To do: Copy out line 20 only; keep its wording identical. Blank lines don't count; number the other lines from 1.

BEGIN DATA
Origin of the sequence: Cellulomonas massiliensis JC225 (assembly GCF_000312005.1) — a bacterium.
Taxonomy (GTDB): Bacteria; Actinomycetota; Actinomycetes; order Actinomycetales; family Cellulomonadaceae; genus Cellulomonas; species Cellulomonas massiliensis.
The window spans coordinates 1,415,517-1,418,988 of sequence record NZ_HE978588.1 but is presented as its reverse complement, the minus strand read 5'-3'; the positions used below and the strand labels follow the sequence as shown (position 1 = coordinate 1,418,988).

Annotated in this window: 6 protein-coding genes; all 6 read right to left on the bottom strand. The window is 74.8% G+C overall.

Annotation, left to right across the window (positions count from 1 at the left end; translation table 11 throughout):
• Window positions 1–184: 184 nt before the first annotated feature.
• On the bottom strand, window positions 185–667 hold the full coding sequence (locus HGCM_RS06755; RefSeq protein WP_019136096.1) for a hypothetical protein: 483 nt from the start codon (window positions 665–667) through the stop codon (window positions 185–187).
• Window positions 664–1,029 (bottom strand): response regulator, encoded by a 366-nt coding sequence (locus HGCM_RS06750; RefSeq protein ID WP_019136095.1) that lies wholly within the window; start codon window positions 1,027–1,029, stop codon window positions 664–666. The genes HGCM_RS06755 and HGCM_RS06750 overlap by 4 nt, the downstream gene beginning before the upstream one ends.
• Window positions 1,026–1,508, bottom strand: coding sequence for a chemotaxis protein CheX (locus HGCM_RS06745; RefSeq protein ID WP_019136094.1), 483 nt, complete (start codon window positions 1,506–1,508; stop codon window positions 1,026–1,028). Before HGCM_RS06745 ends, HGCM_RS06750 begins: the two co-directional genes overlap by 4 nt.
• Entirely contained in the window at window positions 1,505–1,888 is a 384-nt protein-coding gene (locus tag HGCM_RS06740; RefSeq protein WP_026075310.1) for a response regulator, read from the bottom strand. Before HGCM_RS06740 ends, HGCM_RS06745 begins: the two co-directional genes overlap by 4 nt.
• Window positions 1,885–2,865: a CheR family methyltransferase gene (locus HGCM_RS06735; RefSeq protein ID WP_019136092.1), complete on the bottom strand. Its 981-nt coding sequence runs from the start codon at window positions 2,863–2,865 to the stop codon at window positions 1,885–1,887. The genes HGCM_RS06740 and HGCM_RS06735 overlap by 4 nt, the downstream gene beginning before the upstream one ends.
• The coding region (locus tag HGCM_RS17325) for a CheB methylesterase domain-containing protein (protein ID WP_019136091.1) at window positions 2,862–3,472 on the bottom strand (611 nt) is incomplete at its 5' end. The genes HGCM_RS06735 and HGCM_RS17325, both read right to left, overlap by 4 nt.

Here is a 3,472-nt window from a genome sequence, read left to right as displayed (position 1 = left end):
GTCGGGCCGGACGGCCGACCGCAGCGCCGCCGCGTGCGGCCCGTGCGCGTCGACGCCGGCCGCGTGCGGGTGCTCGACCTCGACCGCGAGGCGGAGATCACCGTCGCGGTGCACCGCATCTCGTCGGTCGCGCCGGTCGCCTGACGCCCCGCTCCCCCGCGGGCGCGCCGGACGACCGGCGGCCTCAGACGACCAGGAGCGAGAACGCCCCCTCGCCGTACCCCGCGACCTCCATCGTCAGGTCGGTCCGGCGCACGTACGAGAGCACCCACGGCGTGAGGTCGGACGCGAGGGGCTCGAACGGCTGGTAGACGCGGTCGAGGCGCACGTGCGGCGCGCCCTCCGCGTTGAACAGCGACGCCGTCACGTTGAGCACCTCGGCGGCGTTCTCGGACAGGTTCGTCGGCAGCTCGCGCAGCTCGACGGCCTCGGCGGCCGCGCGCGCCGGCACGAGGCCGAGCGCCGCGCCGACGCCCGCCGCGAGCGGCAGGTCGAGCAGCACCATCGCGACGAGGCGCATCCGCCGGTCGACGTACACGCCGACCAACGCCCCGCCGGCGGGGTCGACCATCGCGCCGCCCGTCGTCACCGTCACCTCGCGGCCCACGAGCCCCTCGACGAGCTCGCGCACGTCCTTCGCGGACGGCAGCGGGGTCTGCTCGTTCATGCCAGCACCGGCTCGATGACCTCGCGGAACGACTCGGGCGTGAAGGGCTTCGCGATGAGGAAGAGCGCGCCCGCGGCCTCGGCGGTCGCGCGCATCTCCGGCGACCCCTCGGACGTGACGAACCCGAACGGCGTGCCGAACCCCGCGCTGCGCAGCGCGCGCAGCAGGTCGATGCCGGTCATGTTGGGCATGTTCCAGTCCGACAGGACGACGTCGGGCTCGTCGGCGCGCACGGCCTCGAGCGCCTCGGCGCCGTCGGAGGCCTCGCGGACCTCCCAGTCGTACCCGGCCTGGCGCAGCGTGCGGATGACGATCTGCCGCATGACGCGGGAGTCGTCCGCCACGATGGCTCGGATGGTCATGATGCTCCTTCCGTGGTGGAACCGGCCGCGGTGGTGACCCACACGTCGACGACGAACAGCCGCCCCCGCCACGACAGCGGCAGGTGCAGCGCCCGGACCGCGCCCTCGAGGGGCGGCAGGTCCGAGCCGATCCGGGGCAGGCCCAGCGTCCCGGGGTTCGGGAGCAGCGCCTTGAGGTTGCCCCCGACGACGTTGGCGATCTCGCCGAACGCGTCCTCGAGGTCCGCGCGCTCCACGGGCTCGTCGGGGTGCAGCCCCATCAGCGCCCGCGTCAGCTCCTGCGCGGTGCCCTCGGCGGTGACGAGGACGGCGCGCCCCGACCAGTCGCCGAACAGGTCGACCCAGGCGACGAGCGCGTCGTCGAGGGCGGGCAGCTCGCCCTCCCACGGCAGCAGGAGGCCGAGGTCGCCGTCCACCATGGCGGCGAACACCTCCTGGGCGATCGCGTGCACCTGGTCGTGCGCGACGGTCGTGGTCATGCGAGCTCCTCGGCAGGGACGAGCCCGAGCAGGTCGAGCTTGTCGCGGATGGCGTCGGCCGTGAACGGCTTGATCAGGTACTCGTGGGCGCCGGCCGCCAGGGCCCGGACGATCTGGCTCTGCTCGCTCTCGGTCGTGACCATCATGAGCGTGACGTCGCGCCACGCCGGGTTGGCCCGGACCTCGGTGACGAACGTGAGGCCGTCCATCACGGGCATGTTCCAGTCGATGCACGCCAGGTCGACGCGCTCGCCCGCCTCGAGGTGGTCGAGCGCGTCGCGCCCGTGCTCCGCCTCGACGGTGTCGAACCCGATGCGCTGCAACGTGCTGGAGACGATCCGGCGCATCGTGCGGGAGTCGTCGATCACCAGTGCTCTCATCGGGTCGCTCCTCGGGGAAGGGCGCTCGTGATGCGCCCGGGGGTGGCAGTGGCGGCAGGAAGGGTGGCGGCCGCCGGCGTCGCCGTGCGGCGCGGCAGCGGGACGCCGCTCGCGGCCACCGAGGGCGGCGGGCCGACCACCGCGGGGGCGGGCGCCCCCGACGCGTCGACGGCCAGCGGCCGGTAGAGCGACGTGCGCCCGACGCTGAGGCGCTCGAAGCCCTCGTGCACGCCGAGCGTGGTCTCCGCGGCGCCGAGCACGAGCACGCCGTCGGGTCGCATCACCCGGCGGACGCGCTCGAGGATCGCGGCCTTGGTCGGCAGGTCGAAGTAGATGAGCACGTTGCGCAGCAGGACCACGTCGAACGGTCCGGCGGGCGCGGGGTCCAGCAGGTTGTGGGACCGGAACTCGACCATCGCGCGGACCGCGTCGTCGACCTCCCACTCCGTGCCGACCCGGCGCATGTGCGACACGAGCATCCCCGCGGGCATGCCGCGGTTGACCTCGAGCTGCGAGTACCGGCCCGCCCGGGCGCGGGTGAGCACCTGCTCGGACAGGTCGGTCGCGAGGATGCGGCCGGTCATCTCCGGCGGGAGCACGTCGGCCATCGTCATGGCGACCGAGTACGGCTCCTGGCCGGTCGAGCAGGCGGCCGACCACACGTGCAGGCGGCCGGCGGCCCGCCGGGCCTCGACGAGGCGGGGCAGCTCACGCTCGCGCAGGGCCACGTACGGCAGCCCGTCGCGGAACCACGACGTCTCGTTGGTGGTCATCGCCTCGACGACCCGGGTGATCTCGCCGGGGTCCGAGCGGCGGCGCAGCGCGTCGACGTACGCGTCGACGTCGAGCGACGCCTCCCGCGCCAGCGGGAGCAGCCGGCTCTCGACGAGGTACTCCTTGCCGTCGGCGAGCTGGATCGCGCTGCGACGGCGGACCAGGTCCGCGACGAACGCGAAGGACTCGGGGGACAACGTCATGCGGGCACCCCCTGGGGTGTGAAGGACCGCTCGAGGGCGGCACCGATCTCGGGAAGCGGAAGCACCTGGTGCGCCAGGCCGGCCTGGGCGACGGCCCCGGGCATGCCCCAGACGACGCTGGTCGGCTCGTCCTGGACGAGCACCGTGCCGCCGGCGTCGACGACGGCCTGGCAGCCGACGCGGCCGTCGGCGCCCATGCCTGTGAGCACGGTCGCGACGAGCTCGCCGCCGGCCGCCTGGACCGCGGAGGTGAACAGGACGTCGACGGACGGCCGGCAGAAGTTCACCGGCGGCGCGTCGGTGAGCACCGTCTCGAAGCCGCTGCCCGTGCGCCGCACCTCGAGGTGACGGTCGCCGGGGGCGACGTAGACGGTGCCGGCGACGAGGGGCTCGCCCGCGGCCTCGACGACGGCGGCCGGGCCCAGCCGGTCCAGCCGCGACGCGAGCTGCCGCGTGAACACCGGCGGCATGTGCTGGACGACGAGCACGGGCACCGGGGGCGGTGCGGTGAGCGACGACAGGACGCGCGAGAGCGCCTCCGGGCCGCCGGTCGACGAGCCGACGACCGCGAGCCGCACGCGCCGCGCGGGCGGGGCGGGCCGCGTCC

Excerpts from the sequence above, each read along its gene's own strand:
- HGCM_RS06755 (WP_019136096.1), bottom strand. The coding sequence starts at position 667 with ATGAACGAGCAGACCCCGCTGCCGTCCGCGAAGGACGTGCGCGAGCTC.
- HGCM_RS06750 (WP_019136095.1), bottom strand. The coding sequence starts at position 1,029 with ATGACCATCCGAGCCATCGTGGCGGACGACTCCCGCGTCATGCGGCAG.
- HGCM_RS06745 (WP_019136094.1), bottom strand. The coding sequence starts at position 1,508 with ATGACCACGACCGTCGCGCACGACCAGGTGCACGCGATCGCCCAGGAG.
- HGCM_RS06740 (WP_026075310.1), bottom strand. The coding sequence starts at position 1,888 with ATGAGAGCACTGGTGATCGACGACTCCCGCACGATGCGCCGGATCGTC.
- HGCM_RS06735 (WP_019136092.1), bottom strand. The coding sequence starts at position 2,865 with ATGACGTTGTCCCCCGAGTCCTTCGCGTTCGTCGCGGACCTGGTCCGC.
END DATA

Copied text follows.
- HGCM_RS06735 (WP_019136092.1), bottom strand. The coding sequence starts at position 2,865 with ATGACGTTGTCCCCCGAGTCCTTCGCGTTCGTCGCGGACCTGGTCCGC.